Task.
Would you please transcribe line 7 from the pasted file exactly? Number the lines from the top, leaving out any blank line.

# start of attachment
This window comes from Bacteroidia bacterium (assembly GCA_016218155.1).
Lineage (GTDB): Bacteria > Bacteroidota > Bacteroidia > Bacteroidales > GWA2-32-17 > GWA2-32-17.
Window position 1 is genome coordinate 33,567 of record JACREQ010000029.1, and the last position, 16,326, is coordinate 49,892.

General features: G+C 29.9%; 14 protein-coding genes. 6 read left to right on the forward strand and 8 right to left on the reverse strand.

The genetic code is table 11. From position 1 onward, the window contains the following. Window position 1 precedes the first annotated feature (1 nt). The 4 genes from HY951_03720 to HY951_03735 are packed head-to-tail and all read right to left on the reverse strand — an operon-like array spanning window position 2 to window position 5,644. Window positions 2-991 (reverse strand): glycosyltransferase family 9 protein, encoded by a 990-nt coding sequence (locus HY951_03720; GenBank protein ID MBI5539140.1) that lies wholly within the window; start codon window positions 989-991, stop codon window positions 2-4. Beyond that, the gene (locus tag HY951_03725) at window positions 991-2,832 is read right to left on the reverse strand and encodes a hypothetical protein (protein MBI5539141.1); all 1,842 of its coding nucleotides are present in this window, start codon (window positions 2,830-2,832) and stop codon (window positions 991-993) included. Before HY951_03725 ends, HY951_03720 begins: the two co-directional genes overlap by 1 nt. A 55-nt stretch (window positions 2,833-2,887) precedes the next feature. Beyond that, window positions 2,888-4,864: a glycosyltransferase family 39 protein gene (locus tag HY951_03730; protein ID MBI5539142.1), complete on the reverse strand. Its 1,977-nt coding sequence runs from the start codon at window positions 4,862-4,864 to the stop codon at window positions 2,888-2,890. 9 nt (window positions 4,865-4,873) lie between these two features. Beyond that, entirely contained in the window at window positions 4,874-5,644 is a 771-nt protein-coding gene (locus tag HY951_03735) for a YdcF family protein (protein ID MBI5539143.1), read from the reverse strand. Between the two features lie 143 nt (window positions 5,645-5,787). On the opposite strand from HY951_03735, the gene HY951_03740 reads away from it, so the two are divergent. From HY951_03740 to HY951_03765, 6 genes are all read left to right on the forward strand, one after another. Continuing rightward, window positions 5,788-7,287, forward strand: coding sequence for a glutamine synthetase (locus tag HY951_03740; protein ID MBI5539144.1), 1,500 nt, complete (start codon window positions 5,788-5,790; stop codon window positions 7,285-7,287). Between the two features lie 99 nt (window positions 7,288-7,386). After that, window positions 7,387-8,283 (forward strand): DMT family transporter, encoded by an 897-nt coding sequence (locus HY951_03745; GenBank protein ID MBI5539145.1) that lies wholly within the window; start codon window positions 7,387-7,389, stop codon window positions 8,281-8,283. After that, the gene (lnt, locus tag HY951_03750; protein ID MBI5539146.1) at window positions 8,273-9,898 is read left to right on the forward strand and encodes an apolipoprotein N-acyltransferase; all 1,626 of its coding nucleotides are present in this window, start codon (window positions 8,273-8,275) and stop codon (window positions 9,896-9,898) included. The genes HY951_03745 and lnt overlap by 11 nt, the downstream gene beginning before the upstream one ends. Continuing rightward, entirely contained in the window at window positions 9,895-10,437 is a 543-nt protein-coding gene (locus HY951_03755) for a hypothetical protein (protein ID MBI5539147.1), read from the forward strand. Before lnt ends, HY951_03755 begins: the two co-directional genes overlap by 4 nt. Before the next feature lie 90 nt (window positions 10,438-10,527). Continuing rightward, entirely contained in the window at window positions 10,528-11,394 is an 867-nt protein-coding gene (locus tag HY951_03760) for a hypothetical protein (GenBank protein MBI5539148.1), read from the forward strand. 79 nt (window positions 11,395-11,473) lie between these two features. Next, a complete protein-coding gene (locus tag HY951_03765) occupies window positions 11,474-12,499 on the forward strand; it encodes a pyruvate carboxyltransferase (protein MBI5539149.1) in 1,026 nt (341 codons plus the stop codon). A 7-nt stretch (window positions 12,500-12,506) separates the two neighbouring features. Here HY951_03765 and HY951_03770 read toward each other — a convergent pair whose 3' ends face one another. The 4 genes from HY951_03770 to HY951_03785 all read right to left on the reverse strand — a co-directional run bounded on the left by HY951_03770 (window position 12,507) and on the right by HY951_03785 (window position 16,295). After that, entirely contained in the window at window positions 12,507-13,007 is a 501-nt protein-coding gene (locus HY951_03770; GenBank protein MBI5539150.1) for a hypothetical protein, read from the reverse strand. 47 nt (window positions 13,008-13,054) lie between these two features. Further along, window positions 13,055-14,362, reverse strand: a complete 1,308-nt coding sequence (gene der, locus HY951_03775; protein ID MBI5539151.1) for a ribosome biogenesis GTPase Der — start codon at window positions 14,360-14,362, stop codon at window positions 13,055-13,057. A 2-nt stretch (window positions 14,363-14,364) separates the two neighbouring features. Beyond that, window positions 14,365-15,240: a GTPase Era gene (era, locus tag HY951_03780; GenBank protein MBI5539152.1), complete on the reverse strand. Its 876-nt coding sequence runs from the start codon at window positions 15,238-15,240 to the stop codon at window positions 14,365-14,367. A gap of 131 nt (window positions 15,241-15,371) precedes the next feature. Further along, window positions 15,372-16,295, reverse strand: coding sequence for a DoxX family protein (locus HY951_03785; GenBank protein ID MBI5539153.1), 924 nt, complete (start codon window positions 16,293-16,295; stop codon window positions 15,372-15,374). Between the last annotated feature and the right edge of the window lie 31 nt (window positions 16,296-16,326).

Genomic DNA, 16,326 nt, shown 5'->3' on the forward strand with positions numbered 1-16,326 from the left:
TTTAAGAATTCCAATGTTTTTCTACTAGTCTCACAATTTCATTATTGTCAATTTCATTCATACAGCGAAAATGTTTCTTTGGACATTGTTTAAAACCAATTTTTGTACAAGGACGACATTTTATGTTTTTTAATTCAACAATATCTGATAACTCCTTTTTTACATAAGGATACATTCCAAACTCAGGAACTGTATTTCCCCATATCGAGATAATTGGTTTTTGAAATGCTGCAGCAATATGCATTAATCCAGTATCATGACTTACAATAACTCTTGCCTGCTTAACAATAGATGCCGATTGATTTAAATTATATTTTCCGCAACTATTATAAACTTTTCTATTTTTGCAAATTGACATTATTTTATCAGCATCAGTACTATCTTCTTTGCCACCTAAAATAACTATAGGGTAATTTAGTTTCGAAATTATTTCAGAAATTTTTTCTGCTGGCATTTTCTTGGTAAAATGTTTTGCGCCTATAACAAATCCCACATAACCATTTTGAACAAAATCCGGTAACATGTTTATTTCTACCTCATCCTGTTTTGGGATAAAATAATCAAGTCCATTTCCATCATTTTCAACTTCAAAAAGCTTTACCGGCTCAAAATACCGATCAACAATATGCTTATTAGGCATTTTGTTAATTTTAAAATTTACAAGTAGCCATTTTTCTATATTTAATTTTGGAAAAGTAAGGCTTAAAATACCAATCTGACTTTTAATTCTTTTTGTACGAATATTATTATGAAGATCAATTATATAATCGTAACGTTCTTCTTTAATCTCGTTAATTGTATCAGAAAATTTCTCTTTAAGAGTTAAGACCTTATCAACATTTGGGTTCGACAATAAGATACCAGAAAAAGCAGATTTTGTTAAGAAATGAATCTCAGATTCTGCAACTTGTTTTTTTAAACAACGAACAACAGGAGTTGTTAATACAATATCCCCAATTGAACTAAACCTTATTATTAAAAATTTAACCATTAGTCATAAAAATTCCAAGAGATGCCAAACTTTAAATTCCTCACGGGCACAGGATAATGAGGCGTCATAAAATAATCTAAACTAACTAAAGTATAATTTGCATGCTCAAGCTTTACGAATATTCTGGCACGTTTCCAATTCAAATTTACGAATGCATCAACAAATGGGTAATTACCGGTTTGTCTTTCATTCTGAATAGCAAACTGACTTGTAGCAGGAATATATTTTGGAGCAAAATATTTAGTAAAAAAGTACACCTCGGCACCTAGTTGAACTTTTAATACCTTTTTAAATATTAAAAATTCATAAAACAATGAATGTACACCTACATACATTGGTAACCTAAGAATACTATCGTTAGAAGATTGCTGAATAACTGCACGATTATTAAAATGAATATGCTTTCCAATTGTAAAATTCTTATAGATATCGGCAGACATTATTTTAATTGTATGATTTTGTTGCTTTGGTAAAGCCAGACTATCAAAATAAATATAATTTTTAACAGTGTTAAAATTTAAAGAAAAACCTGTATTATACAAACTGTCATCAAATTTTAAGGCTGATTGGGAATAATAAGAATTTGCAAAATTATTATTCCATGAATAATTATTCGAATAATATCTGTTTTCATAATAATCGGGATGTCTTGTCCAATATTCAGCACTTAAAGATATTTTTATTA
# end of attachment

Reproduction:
TTTAAGAATTCCAATGTTTTTCTACTAGTCTCACAATTTCATTATTGTCAATTTCATTCATACAGCGAAAATGTTTCTTTGGACATTGTTTAAAACCAATTTTTGTACAAGGACGACATTTTATGTTTTTTAATTCAACAATATCTGATAACTCCTTTTTTACATAAGGATACATTCCAAACTCAGGAACTGTATTTCCCCATATCGAGATAATTGGTTTTTGAAATGCTGCAGCAATATGCATTAATCCAGTATCATGACTTACAATAACTCTTGCCTGCTTAACAATAGATGCCGATTGATTTAAATTATATTTTCCGCAACTATTATAAACTTTTCTATTTTTGCAAATTGACATTATTTTATCAGCATCAGTACTATCTTCTTTGCCACCTAAAATAACTATAGGGTAATTTAGTTTCGAAATTATTTCAGAAATTTTTTCTGCTGGCATTTTCTTGGTAAAATGTTTTGCGCCTATAACAAATCCCACATAACCATTTTGAACAAAATCCGGTAACATGTTTATTTCTACCTCATCCTGTTTTGGGATAAAATAATCAAGTCCATTTCCATCATTTTCAACTTCAAAAAGCTTTACCGGCTCAAAATACCGATCAACAATATGCTTATTAGGCATTTTGTTAATTTTAAAATTTACAAGTAGCCATTTTTCTATATTTAATTTTGGAAAAGTAAGGCTTAAAATACCAATCTGACTTTTAATTCTTTTTGTACGAATATTATTATGAAGATCAATTATATAATCGTAACGTTCTTCTTTAATCTCGTTAATTGTATCAGAAAATTTCTCTTTAAGAGTTAAGACCTTATCAACATTTGGGTTCGACAATAAGATACCAGAAAAAGCAGATTTTGTTAAGAAATGAATCTCAGATTCTGCAACTTGTTTTTTTAAACAACGAACAACAGGAGTTGTTAATACAATATCCCCAATTGAACTAAACCTTATTATTAAAAATTTAACCATTAGTCATAAAAATTCCAAGAGATGCCAAACTTTAAATTCCTCACGGGCACAGGATAATGAGGCGTCATAAAATAATCTAAACTAACTAAAGTATAATTTGCATGCTCAAGCTTTACGAATATTCTGGCACGTTTCCAATTCAAATTTACGAATGCATCAACAAATGGGTAATTACCGGTTTGTCTTTCATTCTGAATAGCAAACTGACTTGTAGCAGGAATATATTTTGGAGCAAAATATTTAGTAAAAAAGTACACCTCGGCACCTAGTTGAACTTTTAATACCTTTTTAAATATTAAAAATTCATAAAACAATGAATGTACACCTACATACATTGGTAACCTAAGAATACTATCGTTAGAAGATTGCTGAATAACTGCACGATTATTAAAATGAATATGCTTTCCAATTGTAAAATTCTTATAGATATCGGCAGACATTATTTTAATTGTATGATTTTGTTGCTTTGGTAAAGCCAGACTATCAAAATAAATATAATTTTTAACAGTGTTAAAATTTAAAGAAAAACCTGTATTATACAAACTGTCATCAAATTTTAAGGCTGATTGGGAATAATAAGAATTTGCAAAATTATTATTCCATGAATAATTATTCGAATAATATCTGTTTTCATAATAATCGGGATGTCTTGTCCAATATTCAGCACTTAAAGATATTTTTATTA